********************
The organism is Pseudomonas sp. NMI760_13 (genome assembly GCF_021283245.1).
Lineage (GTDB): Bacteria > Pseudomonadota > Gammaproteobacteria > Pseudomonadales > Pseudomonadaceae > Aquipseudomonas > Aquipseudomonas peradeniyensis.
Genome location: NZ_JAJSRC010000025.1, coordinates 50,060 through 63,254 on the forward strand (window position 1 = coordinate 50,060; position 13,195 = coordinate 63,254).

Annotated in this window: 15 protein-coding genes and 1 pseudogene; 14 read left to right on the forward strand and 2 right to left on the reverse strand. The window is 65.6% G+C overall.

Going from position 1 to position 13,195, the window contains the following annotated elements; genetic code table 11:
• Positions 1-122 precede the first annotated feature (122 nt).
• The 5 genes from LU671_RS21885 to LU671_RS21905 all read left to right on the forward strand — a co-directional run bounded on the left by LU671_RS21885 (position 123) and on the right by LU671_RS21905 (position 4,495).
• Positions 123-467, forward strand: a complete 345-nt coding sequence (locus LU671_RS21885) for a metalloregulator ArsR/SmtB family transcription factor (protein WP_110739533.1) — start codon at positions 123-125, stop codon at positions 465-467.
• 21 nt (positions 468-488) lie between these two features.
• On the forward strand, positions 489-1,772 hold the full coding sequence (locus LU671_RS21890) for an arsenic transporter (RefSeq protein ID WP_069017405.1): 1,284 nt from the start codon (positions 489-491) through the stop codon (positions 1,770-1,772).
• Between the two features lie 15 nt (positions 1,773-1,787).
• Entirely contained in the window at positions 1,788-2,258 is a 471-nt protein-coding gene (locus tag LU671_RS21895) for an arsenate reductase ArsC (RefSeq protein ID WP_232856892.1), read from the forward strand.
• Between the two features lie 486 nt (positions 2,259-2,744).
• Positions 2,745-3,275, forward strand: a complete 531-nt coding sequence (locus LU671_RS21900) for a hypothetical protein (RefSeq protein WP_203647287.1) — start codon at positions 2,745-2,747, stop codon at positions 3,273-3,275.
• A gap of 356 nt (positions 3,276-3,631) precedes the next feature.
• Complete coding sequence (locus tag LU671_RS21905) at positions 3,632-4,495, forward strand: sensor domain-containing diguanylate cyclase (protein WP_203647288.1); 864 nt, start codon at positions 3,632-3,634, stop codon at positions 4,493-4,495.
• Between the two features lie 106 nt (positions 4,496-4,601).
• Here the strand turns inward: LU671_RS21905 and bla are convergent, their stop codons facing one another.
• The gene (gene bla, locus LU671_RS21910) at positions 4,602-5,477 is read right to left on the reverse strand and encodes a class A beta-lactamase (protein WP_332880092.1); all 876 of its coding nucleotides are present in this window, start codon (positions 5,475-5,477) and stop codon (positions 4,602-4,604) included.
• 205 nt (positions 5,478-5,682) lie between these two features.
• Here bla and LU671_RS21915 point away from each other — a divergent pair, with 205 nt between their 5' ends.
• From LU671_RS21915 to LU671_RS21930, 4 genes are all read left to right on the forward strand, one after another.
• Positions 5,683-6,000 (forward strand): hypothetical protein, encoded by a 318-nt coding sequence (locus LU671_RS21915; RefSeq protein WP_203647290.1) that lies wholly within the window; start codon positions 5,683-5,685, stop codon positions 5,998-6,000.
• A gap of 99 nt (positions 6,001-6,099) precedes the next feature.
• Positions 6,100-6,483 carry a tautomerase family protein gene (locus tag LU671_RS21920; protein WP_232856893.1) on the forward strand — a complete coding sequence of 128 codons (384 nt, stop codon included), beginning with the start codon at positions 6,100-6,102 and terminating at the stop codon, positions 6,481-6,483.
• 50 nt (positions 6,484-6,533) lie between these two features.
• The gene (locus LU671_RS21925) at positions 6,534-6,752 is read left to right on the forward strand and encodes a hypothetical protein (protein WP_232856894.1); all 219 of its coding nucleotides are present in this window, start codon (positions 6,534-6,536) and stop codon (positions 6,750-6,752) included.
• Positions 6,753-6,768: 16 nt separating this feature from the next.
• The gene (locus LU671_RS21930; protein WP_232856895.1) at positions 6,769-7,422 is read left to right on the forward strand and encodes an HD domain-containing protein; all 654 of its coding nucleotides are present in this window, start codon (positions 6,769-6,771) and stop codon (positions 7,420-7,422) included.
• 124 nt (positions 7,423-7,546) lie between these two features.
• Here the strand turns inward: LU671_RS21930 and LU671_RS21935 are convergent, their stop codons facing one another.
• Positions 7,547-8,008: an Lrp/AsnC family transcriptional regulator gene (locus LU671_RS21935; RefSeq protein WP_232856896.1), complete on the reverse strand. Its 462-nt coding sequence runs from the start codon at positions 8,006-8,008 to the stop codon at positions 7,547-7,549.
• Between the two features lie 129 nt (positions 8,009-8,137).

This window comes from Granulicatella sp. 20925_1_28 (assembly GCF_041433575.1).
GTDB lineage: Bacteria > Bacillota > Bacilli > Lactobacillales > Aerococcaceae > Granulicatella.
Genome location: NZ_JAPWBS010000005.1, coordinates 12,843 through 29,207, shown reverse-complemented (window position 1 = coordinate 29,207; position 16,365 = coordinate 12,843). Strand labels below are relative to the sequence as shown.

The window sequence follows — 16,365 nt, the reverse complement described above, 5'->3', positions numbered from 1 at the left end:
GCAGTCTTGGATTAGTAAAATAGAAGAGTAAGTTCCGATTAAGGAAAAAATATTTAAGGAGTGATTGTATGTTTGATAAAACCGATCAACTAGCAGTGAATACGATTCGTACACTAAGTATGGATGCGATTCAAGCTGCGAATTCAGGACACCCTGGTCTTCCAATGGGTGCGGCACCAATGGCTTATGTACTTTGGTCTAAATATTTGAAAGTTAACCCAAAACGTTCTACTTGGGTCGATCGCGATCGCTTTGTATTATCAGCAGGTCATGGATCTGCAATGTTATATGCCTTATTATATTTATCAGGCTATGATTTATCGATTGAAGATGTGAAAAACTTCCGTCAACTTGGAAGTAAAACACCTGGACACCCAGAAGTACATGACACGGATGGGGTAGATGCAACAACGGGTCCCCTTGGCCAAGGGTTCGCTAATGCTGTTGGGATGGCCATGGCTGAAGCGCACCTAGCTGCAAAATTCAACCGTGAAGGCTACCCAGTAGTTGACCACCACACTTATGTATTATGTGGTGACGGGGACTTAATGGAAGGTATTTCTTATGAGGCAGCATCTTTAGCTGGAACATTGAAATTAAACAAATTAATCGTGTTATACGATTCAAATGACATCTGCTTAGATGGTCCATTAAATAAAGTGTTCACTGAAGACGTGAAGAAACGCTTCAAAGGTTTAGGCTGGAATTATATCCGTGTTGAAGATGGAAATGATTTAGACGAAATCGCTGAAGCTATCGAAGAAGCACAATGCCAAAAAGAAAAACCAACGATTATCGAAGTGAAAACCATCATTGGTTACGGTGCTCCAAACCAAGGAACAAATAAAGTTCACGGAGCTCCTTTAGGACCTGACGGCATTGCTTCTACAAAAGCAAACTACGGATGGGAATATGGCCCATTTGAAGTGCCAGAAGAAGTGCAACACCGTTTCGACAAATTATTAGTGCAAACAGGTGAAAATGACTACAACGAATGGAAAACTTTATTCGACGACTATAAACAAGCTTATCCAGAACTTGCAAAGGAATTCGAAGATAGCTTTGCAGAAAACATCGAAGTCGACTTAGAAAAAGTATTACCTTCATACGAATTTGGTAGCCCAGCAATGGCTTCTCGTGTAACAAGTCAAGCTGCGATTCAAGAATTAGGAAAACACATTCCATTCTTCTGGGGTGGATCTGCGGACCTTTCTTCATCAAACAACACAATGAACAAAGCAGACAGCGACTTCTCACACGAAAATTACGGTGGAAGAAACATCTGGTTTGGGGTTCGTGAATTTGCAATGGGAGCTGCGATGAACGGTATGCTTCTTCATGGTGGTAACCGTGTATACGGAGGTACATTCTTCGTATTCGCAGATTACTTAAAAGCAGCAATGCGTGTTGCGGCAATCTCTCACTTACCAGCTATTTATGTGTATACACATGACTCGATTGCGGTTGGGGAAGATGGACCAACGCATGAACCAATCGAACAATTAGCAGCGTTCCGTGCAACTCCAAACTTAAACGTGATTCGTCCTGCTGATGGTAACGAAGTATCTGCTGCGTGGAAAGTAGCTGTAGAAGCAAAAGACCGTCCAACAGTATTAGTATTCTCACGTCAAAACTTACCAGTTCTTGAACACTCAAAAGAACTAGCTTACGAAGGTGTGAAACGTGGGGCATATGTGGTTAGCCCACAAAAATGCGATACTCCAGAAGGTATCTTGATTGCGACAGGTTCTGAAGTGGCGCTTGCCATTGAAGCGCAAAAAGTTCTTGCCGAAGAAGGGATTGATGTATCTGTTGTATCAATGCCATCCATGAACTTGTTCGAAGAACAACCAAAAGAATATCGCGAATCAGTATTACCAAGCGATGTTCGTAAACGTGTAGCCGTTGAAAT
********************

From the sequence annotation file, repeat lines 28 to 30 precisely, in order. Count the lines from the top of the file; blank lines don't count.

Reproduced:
• Positions 6,753-6,768: 16 nt separating this feature from the next.
• The gene (locus LU671_RS21930; protein WP_232856895.1) at positions 6,769-7,422 is read left to right on the forward strand and encodes an HD domain-containing protein; all 654 of its coding nucleotides are present in this window, start codon (positions 6,769-6,771) and stop codon (positions 7,420-7,422) included.
• 124 nt (positions 7,423-7,546) lie between these two features.